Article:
Do you expect Russia to modify its floating tax system for grain exports? When do you think Russia will lift the export tax?
In foreseeble future Russia will keep the floating tax system as a key to against the domestic grain inflation, if we like it or not.
Russia will introduce a wheat export quota. Do you think wheat prices would increase further with this decision?
All grains export quota has been deployed in the second half of previous and current seasons. The novelty of this season is wheat quota inside the general grains quota. However 8 mmt what quota basically coincides with the market expectations, so it was taken by the world market quite calmly.
At the Turkish Grain Conference in Antalya, you said that Russia would not be an important flour exporter. Why do you think so?
First, flour export is not able to substitute wheat export in general: For decades, flour represents 10-12% of all world wheat trade. Second, Russia does not have some those advantages as Turkey on the flour export markets. However, having said so, if wheat export is restricted for a prolonged period, of course Russia will become more significant flour exporter, no doubt. Even in the second half of this season we expect an acceleration of our flour export.
There are reports in the Turkish media that some Turkish flour millers will move their mills to Russia after the historical increase in wheat prices. Do you think these investments will continue? Do you think these investments will be profitable?
It seems there is no big need in Turkish investments, as we traditionally have an overcapacity of flour milling in Russia. However, some spot projects as well as strategic alliances are possible and desirable.
Could you give information about the winter wheat plantings in Russia? How is the wheat production outlook? Could share the prospect for the 2022/23 season?
Winter wheat planting may be second largest in our history, while state of the crop is generally very good, with only couple of rather minor exceptions. That's why our current - very provisional - wheat production forecast is very positive - 82-83 mmt. But again, all risks are ahead, so these are very provisional figures.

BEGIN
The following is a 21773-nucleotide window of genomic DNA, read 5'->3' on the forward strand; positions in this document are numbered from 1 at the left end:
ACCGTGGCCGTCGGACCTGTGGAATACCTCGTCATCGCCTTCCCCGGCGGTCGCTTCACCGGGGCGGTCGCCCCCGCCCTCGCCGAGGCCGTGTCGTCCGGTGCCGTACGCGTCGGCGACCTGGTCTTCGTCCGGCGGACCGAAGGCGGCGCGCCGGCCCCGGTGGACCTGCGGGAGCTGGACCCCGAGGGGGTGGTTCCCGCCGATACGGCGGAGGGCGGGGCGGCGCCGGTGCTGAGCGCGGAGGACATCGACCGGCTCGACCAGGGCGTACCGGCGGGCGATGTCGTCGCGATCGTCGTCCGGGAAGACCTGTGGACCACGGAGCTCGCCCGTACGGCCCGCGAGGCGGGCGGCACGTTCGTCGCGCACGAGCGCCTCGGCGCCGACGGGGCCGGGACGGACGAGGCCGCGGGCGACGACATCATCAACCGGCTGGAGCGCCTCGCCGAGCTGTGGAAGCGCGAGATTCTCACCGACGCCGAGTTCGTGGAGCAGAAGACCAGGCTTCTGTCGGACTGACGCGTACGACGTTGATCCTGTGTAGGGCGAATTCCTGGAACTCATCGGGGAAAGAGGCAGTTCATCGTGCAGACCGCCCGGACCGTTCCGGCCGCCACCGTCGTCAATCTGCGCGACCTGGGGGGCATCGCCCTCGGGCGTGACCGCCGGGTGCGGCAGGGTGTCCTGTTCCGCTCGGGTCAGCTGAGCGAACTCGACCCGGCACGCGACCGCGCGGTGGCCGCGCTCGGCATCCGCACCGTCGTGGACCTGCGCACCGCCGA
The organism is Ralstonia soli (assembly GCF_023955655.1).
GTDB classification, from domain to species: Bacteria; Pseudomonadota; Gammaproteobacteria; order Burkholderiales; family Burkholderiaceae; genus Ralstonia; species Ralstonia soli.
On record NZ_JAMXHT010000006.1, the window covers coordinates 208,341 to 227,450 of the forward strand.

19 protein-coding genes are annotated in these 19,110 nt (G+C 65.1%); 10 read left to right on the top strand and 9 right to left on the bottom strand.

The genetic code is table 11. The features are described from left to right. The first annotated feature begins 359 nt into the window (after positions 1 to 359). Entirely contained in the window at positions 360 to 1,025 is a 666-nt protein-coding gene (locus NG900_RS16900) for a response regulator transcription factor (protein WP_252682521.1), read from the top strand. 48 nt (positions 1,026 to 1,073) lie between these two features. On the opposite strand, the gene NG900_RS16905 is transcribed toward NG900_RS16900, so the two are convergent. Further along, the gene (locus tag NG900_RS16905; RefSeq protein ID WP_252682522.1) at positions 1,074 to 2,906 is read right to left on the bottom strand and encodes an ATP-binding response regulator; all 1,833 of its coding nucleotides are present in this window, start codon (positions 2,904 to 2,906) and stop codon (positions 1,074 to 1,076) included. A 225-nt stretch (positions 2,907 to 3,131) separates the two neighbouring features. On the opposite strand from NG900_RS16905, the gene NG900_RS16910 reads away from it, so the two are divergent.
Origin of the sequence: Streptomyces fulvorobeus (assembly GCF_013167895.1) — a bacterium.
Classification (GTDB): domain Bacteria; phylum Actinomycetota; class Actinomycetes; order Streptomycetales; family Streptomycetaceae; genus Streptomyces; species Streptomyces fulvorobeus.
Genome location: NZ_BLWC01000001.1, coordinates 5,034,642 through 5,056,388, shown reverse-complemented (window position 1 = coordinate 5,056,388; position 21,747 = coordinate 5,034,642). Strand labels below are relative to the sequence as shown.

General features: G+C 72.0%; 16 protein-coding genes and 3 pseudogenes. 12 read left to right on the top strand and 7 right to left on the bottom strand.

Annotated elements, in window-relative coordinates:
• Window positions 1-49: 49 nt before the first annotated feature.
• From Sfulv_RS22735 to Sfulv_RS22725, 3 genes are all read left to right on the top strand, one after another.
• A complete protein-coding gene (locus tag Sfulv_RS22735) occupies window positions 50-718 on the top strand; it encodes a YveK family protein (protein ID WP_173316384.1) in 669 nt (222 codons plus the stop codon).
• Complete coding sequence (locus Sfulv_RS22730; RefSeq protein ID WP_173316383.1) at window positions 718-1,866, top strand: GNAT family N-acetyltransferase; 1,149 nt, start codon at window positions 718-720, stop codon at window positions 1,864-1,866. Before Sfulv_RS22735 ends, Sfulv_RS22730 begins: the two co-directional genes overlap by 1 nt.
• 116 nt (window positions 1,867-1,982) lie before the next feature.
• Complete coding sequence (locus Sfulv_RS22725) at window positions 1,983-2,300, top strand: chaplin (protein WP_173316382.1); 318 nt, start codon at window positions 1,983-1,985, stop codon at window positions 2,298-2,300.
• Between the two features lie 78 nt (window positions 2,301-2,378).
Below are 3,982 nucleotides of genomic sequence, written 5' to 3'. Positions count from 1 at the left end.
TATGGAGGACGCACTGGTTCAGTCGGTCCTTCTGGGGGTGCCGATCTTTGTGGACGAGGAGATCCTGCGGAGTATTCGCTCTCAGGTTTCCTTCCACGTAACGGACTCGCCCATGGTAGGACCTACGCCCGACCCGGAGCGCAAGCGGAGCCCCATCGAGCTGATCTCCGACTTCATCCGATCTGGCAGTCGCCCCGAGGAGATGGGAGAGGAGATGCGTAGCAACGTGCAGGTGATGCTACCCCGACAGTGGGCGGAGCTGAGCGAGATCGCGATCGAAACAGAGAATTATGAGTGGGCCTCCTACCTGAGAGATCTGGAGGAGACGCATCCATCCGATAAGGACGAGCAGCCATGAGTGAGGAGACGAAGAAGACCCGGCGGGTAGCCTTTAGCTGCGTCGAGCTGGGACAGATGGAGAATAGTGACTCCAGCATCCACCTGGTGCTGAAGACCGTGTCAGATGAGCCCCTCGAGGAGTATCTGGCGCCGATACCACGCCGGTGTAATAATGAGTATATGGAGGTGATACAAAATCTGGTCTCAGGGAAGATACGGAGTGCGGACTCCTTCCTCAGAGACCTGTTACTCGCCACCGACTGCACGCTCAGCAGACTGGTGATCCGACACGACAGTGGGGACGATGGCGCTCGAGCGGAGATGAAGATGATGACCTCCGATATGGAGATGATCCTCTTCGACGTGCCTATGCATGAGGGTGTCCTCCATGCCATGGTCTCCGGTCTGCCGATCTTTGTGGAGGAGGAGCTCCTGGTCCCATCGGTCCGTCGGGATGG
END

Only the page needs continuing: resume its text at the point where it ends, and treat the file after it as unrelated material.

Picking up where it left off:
Do you think Russia can maintain world leadership in wheat exports despite export restrictions?
Global wheat prices climbed to their highest since 2013 on expectations of lower output among top exporters. Do you think prices will be even higher? Which factors will drive the markets? What do you expect from 2022?
Global wheat prices have gradually descended from their highs since the middle of December. The analysts mention several factors behind it, but in our view the real trigger was Mr. Powell's statement regarding serious struggle against the inflation in the US. speculative funds started to retreat from commodities, including agriculture, including grains, including wheat. However, we can't deny possibility of another wave of price strengthening, which may be provoked by internal wheat market factors, such as a visible disaster of winter wheat in key important production regions.
Global grain production is poised to hit an all-time high but stocks set to decline. There are concerns that there will be a food crisis in 2022. Do you share these concerns?
High prices provide high motivation for growth of production. However, there are factors of risk, associated with weather, or ammonia availability problems. However, demand must be regulated by prices, and in well-functioning market economy there should not be physical shortage.